Miss Henderson’s theory was applied to organ donor management. From taking care of brain-dead potential organ donors to the procedure of transplantation was a very complicated process, so the 14 components revealed the essential elements for nurses carrying out excellent patient care and extend to the patient’s family, even to the recipients of donated organs. Bruce Nicely and Ginger DeLario elaborated each component very detail in nursing practice of this organ donation case. For example, Henderson’s first component was ‘normal breathing’, because brain-dead potential organ donors’ body systems were severely compromised, nurses needed to maintain adequate oxygenation for the patients to prevent organs damage. ‘Eating and drinking’ are the second component, because patients could not take nutrition voluntarily, nurses might give them fluid and electrolyte infusions, as well as blood product transfusion to maintain their organs function. Sometimes physicians and others thought these procedures were unnecessary and wasteful to a ‘hopeless’ patient, so nurses needed to remind them the care was also for the potential recipients of donated organs. Here is a beautiful statement that describes the nursing practice bases on Henderson’s theory, ‘The nurse who applies Henderson’s concepts throughout the donation process will contribute significantly to transferring the gift of life from one human being to one or more patients at the next phase of the donation process’ (Nicely & DeLario, 2011, p. 77).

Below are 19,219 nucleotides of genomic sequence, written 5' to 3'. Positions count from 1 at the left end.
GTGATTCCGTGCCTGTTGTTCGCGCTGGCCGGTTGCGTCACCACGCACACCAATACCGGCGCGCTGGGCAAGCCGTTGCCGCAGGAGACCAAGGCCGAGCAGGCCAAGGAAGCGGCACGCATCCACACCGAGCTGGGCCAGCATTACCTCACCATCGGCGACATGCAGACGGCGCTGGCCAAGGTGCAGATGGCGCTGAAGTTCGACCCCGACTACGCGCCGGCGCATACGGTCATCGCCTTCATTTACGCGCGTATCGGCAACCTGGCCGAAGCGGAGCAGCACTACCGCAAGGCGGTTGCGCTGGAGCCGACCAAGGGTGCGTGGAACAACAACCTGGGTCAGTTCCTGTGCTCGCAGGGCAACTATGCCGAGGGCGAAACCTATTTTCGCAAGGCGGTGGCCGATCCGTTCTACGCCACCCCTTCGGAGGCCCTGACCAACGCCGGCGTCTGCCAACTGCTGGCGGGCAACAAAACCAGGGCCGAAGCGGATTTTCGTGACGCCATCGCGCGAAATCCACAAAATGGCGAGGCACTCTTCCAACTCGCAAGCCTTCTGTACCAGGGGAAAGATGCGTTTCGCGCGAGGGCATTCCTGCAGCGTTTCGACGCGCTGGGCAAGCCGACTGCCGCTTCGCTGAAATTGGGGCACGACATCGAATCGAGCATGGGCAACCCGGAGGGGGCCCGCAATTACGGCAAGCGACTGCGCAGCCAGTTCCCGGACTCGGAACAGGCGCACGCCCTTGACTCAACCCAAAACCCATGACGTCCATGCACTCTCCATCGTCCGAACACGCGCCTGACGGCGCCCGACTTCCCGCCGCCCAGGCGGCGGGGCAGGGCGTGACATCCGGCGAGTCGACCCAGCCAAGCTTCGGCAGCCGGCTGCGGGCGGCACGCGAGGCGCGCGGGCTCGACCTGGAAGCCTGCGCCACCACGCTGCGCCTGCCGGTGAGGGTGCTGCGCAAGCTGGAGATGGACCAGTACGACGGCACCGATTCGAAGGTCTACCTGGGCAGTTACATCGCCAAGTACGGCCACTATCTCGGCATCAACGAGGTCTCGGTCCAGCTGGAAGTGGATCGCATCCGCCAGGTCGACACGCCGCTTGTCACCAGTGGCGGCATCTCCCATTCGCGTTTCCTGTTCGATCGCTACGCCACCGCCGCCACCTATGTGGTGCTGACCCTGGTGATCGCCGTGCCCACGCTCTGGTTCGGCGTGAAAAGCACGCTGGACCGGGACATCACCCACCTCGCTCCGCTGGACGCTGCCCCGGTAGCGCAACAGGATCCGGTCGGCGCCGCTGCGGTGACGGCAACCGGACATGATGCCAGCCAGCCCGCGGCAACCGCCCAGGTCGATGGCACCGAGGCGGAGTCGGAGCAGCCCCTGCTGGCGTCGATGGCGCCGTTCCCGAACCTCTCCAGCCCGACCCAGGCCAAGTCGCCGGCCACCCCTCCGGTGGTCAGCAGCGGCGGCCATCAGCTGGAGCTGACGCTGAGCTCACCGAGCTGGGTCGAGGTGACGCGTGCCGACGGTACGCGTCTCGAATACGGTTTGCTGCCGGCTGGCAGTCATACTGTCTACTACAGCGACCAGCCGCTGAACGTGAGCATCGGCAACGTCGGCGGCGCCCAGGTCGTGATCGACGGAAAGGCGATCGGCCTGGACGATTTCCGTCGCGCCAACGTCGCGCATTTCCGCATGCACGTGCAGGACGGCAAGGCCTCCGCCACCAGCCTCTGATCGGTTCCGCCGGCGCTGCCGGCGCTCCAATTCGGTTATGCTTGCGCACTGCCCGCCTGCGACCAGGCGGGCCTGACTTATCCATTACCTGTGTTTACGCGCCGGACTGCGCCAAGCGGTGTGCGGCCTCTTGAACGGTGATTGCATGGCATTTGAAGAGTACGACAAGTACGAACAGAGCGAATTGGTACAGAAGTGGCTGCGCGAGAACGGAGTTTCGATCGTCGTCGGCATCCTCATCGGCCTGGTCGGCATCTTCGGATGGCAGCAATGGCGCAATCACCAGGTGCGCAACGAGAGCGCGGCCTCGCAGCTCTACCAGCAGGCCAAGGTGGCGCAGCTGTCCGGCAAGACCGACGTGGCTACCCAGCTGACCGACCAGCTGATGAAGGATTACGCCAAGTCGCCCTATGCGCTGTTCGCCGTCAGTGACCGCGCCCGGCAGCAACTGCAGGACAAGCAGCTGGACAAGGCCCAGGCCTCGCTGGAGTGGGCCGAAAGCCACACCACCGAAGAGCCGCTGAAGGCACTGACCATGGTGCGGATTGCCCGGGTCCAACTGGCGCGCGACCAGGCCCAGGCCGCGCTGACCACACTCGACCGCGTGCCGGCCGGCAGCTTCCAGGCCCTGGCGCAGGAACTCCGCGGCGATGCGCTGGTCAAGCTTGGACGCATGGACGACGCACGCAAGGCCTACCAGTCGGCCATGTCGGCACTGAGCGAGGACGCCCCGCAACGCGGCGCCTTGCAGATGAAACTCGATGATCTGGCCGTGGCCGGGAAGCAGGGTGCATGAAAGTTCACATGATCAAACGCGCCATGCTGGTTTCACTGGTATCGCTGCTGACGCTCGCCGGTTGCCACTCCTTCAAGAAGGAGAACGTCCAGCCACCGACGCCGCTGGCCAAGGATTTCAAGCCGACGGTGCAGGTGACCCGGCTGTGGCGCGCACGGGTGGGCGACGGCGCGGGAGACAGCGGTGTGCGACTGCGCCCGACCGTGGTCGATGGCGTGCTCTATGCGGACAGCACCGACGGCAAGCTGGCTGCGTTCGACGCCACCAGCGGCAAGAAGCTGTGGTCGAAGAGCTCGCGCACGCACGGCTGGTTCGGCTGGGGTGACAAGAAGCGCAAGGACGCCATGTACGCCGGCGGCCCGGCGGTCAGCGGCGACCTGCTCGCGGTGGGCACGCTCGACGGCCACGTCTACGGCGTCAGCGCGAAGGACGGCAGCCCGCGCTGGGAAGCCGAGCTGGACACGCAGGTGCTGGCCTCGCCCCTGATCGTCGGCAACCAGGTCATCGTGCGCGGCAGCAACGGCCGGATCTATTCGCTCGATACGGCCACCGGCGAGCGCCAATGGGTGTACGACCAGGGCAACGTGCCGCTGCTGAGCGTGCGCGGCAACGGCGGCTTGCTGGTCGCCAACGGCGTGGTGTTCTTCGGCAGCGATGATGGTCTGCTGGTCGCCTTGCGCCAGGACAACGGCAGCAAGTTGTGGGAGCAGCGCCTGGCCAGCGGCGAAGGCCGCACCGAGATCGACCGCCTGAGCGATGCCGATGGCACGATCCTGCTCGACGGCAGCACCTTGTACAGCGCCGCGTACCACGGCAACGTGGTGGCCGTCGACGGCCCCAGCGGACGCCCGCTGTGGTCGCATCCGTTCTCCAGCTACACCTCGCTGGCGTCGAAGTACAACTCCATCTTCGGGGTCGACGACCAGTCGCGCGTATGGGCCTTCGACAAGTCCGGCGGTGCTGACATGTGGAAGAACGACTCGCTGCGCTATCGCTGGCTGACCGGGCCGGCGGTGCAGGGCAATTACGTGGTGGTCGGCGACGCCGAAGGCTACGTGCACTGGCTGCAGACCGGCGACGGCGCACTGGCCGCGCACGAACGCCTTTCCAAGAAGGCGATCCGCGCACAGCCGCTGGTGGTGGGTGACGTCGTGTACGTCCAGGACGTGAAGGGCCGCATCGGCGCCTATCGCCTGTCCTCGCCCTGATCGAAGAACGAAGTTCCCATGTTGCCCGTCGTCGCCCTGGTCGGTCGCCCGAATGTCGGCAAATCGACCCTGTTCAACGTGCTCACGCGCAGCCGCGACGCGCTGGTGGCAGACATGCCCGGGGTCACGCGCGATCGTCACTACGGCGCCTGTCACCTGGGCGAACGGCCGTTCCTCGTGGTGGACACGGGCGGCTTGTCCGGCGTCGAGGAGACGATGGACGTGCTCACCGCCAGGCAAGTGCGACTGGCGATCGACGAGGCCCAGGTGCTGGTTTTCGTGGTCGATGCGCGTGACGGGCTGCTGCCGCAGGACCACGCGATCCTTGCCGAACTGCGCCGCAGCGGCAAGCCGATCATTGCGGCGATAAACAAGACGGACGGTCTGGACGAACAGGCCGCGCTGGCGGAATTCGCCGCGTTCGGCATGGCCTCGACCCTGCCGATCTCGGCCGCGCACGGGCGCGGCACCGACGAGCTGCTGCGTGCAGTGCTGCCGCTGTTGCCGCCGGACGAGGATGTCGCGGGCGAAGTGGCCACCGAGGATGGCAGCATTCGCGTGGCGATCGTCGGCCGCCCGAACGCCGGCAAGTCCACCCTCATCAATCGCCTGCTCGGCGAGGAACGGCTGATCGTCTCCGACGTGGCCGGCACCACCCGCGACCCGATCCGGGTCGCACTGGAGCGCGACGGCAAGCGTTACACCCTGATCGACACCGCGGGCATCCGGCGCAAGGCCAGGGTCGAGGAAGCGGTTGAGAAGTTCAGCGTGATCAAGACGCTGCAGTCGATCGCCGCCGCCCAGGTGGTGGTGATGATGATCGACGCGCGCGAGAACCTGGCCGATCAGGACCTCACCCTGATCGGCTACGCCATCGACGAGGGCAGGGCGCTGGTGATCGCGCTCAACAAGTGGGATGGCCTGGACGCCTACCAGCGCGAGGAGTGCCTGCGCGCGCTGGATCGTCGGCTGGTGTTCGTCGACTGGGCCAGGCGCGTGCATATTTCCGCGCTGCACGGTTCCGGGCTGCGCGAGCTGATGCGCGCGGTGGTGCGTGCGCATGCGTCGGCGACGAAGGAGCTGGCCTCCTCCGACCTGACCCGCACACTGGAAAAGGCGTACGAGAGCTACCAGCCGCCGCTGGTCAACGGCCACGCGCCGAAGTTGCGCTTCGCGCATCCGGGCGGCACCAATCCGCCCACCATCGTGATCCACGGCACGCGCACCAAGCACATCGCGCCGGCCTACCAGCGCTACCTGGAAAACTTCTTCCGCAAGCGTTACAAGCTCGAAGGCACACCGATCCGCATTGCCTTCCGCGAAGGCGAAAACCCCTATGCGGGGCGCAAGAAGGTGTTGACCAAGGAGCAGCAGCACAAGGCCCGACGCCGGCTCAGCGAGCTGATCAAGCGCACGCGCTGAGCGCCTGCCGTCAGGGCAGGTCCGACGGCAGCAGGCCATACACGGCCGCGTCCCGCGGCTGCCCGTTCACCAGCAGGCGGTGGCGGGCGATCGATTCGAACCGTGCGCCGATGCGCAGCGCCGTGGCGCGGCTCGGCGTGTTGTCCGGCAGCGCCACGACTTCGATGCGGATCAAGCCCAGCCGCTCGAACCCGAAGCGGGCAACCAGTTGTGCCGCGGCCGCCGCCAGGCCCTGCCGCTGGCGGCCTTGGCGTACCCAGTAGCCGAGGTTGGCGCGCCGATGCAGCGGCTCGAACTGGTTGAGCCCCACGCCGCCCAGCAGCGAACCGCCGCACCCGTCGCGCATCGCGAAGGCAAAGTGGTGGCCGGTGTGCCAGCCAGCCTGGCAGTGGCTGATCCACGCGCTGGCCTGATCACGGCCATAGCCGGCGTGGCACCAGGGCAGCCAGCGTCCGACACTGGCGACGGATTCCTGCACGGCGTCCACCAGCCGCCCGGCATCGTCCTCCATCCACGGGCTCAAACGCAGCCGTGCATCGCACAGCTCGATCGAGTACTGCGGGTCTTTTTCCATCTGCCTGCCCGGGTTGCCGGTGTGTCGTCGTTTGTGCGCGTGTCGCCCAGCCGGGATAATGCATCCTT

Miss Henderson’s theory has been applied to nursing practice and the care of patients. Her 14 components of basic nursing care and her definition of nursing are used to prepare for the nursing process. Starting with health assessment, a nurse will ask a patient questions about his or her health history and then the nurse will perform physical and psychological assessment on him or her, all of the information that the nurse finds out from the patient can be categorized within Henderson’s 14 components. For example, the nurse knows the patient sleeps well and eats healthy, and he has bowel movement everyday. These information belong to the components: ‘Eating and drinking adequately’, ‘Eliminating body wastes’, and ‘Sleeping and resting’.